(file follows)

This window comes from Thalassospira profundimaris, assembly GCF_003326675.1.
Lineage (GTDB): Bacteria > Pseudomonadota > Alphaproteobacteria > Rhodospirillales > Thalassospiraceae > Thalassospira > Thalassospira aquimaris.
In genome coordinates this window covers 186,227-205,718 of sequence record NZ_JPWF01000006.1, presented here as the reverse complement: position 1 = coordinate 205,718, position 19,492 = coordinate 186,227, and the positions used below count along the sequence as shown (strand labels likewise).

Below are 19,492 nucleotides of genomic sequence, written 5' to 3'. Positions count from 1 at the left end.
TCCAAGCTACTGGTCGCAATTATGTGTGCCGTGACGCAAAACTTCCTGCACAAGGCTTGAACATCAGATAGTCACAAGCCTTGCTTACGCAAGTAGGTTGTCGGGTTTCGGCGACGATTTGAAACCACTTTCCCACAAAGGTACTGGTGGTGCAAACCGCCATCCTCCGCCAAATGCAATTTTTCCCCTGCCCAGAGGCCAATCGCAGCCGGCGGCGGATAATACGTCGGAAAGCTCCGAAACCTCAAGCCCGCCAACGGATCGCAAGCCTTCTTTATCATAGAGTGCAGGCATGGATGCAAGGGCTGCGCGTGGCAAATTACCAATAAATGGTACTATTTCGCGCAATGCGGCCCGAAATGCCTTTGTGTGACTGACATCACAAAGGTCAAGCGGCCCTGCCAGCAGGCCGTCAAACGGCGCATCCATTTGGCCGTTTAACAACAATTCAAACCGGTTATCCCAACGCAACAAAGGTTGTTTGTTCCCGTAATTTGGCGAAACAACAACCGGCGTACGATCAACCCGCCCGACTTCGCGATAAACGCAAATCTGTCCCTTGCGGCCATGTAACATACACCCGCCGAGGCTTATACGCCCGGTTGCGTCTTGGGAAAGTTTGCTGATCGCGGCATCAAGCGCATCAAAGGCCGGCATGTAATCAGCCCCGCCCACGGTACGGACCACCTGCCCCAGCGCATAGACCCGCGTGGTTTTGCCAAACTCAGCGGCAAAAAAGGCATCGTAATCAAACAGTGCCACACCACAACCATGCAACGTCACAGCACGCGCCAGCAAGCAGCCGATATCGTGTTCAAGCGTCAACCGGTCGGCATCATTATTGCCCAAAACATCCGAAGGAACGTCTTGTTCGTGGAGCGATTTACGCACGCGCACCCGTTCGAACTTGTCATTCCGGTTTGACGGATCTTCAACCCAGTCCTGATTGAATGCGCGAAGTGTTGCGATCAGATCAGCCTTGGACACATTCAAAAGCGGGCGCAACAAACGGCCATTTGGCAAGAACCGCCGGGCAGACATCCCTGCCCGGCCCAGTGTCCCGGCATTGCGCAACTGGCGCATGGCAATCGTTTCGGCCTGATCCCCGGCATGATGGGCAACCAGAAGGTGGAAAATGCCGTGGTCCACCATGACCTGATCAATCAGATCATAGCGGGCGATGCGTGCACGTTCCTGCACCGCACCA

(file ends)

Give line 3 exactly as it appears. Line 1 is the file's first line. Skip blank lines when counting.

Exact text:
In genome coordinates this window covers 186,227-205,718 of sequence record NZ_JPWF01000006.1, presented here as the reverse complement: position 1 = coordinate 205,718, position 19,492 = coordinate 186,227, and the positions used below count along the sequence as shown (strand labels likewise).